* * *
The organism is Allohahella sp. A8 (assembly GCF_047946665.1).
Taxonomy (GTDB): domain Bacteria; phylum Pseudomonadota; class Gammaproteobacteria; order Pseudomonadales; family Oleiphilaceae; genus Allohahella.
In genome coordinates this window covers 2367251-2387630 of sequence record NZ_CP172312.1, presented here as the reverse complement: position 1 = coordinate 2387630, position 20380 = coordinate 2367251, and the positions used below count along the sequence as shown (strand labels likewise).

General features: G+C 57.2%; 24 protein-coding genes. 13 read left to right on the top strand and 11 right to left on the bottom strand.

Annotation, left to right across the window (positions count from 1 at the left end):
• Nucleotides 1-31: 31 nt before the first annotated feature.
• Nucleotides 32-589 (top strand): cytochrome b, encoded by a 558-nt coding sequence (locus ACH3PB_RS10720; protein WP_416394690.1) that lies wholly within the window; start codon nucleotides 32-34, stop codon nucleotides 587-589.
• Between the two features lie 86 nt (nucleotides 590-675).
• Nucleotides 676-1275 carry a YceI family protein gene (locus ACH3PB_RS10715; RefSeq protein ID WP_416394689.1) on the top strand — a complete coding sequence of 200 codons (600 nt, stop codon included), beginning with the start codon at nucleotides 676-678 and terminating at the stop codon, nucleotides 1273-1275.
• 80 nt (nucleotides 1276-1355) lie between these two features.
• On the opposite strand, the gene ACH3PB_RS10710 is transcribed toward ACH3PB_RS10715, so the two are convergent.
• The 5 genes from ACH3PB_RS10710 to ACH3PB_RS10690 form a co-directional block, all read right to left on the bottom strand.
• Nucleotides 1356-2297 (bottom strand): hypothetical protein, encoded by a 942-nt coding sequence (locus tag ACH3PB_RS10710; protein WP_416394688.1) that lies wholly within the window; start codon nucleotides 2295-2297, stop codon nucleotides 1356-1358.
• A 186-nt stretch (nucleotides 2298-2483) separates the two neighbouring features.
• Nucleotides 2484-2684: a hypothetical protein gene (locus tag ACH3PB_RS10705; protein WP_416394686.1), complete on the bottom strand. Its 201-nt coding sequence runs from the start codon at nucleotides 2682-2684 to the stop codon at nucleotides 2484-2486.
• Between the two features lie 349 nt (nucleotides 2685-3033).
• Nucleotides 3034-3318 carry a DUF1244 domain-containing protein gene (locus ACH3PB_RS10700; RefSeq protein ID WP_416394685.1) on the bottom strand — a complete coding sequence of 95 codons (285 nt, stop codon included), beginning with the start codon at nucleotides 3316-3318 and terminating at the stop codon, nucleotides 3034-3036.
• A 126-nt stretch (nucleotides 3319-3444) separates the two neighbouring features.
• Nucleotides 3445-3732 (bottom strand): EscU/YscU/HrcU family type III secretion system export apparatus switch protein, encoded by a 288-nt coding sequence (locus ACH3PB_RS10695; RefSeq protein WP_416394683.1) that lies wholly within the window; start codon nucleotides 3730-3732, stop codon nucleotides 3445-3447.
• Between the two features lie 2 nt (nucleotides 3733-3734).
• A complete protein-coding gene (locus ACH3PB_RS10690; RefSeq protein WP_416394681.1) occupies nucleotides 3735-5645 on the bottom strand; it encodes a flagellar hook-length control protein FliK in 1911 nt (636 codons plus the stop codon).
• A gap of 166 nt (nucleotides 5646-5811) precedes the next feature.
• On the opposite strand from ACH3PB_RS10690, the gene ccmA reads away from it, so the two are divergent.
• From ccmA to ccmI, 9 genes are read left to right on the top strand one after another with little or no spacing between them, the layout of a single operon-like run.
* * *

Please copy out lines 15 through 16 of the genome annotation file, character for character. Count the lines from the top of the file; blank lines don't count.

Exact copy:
• Nucleotides 2484-2684: a hypothetical protein gene (locus tag ACH3PB_RS10705; protein WP_416394686.1), complete on the bottom strand. Its 201-nt coding sequence runs from the start codon at nucleotides 2682-2684 to the stop codon at nucleotides 2484-2486.
• Between the two features lie 349 nt (nucleotides 2685-3033).